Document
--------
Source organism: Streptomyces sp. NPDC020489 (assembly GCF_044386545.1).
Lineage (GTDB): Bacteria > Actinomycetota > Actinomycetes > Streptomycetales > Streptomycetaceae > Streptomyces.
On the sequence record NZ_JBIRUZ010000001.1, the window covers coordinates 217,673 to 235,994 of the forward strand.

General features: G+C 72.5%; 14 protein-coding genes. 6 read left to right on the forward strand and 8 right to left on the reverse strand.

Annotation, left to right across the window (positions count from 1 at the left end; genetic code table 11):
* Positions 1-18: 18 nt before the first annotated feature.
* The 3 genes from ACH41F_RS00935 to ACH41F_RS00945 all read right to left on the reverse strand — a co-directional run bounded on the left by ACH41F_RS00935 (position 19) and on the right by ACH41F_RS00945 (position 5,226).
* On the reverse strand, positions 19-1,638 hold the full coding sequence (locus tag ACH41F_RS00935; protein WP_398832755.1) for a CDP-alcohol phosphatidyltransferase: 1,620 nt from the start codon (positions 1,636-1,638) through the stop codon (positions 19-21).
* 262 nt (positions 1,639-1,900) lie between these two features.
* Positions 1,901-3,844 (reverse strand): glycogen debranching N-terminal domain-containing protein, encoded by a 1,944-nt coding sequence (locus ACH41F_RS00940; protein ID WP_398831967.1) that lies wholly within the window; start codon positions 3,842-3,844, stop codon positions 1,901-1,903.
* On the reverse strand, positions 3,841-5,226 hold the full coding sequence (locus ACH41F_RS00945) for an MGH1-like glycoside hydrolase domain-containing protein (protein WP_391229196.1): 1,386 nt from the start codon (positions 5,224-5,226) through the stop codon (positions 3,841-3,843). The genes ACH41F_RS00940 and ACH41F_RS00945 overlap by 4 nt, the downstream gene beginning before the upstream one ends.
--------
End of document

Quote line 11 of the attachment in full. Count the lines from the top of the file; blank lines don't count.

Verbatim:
* On the reverse strand, positions 3,841-5,226 hold the full coding sequence (locus ACH41F_RS00945) for an MGH1-like glycoside hydrolase domain-containing protein (protein WP_391229196.1): 1,386 nt from the start codon (positions 5,224-5,226) through the stop codon (positions 3,841-3,843). The genes ACH41F_RS00940 and ACH41F_RS00945 overlap by 4 nt, the downstream gene beginning before the upstream one ends.